Telehealth is Here to Stay | Citizens Against Government Waste

Telehealth is Here to Stay

The WasteWatcher

Various deregulatory measures by the Trump administration put in place to address the coronavirus, or SARS-CoV-2, has helped to increase the use telehealth.  Prior to the pandemic, Medicare would only pay for telehealth on a limited basis, like when a beneficiary is located in a rural area or when the patient leaves their home and goes to a clinic, hospital, or other designated medical facilities.  Centers for Medicare and Medicaid Services (CMS) Administrator Seema Verma announced on March 17 that under a 1135 waiver, Medicare would pay physicians to provide telehealth services to all beneficiaries on a temporary basis.  A 1135 waiver allows the Department of Health and Human Services (HHS) to take actions beyond normal activities when a disaster is declared by the president under the Stafford Act or National Emergencies Act.

The purpose was to allow all Medicare beneficiaries to “visit” their provider without having to leave their home and take the chance of being exposed to the coronavirus.  While telehealth had been growing in general, primarily due to the ownership of computers, tablets, and smart phones, other issues stifled real growth like privacy laws, state licensing laws, and reimbursement requirements.  The deregulatory actions taken by the Trump administration during SARS-CoV-2 pandemic greatly expanded its use.

Under the waiver, Medicare will pay providers for office, hospital, and other visits utilizing telehealth, including when it takes place in a patient’s residence, whether rural or not.  Providers include doctors, nurse practitioners, clinical psychologists, and licensed clinical social workers.  There are three types of services that can be provided via telehealth: Medicare visits, virtual check-ins when a patient has an established relationship with the provider, and e-visits or non-face-to-face patient-initiated communications using an online portal with their doctors.

On April 23, CMS Administrator Verma also reached out to states, provided guidance, and encouraged health officials to broaden the use of telehealth in the Medicaid and Children’s Health Insurance Program (CHIP).  She said, “While not all patient interactions can be delivered through telehealth, our clinicians on the frontlines need every tool in their arsenal to fight this invisible enemy.  I’m urging states to use this toolkit to make sure our Medicaid patients, particularly our children, can continue to receive needed care from the safety of their homes.”

The Department of Health and Human Service’s Office of Civil Rights (OCR) also helped with easing privacy concerns using telehealth.  The office stated, “OCR will exercise its enforcement discretion and will not impose penalties for noncompliance with the regulatory requirements under the HIPAA Rules against covered health care providers in connection with the good faith provision of telehealth during the COVID-19 nationwide public health emergency.”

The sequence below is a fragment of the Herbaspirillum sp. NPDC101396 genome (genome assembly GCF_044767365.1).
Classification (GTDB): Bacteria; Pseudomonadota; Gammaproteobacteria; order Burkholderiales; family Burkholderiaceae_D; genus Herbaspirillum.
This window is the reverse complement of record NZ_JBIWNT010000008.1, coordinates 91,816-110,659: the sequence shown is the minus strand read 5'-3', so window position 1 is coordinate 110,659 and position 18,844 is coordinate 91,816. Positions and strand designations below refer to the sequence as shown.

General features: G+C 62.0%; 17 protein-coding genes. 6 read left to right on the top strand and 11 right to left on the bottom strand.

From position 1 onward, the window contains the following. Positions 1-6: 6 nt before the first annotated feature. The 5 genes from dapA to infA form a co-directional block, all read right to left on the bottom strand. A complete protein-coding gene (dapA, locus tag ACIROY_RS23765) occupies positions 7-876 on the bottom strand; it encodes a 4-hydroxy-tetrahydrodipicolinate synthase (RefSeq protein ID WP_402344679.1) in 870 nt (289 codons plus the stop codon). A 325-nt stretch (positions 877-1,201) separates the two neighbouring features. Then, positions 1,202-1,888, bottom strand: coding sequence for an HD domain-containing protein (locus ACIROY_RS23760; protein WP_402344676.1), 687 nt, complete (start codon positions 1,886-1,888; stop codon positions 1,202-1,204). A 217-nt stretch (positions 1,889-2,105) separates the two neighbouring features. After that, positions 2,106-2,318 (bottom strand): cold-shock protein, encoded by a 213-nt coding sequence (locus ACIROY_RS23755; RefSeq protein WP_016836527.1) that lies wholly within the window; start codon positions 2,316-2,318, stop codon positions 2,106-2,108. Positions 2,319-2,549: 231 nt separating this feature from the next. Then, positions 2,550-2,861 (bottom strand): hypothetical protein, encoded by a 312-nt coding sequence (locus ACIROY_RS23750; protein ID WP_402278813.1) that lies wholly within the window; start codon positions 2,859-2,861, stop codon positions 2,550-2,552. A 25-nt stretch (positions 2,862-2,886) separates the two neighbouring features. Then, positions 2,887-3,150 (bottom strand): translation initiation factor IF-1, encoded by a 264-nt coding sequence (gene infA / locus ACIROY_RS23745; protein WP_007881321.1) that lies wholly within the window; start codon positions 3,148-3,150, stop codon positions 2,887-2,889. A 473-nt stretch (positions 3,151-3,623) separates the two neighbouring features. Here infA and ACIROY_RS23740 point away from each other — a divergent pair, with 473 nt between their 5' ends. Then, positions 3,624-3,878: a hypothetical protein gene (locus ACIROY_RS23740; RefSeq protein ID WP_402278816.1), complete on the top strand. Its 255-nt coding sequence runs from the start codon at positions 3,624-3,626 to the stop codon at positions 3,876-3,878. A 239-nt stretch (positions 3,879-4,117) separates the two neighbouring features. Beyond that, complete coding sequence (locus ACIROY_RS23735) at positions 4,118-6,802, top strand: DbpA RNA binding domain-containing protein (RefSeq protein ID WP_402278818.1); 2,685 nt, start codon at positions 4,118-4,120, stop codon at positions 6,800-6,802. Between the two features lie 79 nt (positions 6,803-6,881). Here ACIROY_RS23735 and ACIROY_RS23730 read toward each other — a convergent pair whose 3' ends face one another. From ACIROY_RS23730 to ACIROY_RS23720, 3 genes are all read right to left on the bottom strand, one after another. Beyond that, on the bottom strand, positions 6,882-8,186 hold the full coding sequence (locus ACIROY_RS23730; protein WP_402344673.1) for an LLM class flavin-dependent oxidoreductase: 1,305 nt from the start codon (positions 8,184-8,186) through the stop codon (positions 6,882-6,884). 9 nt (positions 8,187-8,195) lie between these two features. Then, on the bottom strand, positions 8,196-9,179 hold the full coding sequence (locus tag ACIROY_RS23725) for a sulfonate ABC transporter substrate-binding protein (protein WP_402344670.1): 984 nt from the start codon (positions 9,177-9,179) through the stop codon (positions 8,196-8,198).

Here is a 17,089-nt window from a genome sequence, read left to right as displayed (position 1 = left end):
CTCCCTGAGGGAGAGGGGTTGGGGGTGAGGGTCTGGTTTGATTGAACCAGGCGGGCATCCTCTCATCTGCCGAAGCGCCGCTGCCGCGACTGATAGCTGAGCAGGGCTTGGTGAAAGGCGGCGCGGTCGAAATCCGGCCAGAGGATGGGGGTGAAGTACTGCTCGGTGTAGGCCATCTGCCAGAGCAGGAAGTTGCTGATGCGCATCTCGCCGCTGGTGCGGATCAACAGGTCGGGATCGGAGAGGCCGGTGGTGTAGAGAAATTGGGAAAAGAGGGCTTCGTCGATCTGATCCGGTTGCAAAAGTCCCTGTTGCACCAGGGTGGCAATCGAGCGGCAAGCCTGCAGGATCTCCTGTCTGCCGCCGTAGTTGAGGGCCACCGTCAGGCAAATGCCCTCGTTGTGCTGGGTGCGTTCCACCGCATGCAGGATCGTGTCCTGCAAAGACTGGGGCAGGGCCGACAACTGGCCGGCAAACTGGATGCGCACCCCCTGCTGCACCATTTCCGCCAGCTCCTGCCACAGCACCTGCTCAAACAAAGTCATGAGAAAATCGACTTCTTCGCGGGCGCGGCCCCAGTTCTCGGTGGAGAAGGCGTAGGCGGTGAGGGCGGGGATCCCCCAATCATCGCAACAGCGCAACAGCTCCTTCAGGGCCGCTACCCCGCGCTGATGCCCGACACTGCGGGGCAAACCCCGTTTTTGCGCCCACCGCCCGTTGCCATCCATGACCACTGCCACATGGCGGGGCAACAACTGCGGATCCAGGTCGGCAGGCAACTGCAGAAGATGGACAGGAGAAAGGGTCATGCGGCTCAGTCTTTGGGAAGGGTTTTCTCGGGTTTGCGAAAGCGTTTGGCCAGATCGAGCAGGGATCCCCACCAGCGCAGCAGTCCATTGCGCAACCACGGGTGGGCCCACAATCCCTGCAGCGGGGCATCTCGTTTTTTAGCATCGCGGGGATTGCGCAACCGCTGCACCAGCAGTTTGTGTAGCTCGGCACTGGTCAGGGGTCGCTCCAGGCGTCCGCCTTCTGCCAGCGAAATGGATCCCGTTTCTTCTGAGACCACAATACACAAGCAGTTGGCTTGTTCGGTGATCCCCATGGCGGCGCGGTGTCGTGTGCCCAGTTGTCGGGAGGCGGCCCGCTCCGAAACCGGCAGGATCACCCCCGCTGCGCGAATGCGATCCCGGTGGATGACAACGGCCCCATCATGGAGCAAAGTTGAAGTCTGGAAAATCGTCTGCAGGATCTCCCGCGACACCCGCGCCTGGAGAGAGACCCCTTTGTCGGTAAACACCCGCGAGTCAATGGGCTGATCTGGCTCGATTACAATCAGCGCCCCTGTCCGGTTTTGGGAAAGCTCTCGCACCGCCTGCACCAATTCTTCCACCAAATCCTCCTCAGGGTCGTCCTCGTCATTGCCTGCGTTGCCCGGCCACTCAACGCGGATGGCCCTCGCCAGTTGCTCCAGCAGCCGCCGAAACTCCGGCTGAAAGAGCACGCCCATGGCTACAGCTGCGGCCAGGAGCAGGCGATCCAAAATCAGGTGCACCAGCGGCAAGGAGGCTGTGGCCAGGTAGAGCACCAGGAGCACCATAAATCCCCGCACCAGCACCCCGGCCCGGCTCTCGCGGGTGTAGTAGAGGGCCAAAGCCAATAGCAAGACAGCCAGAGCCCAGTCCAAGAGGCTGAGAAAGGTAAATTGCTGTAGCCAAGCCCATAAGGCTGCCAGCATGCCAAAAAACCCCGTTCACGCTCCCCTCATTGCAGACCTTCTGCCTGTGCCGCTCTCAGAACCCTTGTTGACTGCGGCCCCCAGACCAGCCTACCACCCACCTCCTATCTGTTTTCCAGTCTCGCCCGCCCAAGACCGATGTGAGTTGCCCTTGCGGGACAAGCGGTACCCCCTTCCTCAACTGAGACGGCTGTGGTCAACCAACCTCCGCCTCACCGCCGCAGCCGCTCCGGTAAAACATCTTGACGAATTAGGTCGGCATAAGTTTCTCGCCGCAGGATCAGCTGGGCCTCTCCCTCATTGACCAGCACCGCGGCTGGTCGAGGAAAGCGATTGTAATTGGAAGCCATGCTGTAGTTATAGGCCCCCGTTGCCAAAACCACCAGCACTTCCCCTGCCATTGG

The Families First Coronavirus Response Act, which was enacted on March 18 and later amended by the CARES Act, required group health plans and private insurance to not charge patients any cost sharing for COVID-19 testing, including telehealth.  As a result of this action, there is similar growth using telehealth within the private sector.

The President’s Council of Economic Advisers (CEA) stated in an April 28 policy paper that “data show that telehealth utilization is increasing because of new flexibilities for the provision of Medicare telehealth services and potentially because of HHS’s policy change that allows providers to use popular video platforms to connect with patients.”

The CEA showed in the graph below that from March 14 to April 1, private insurance claims for telehealth climbed significantly.  The data is used is upper respiratory infection claims because of COVID-19 symptoms.  Decreasing urgent care and hospital out-patient care tracked closely with increase use of telehealth.  CEA stated, “By lowering demand for in-person care, telehealth has helped the United States healthcare system avoid exceeding capacity during this national emergency.  Importantly, telehealth can also reduce the negative health outcomes that come from delaying non-COVID-19 care for conditions that require urgent attention.”

The CEA believes that the increased use of telehealth likely helped people avoid crowded emergency and doctor’s waiting rooms and helped slow the spread of the virus.

The Wall Street Journal reported that CMS telehealth visits increased from 100,000 to 300,000 per week as of March 28 and that its use is likely to increase.  Because of telehealth’s success, it looks as if CMS Administrator Verma wants to keep this valuable tool permanent.  She said, “I think the genie's out of the bottle on this one. I think it's fair to say that the advent of telehealth has been just completely accelerated, that it’s taken this crisis to push us to a new frontier, but there's absolutely no going back.”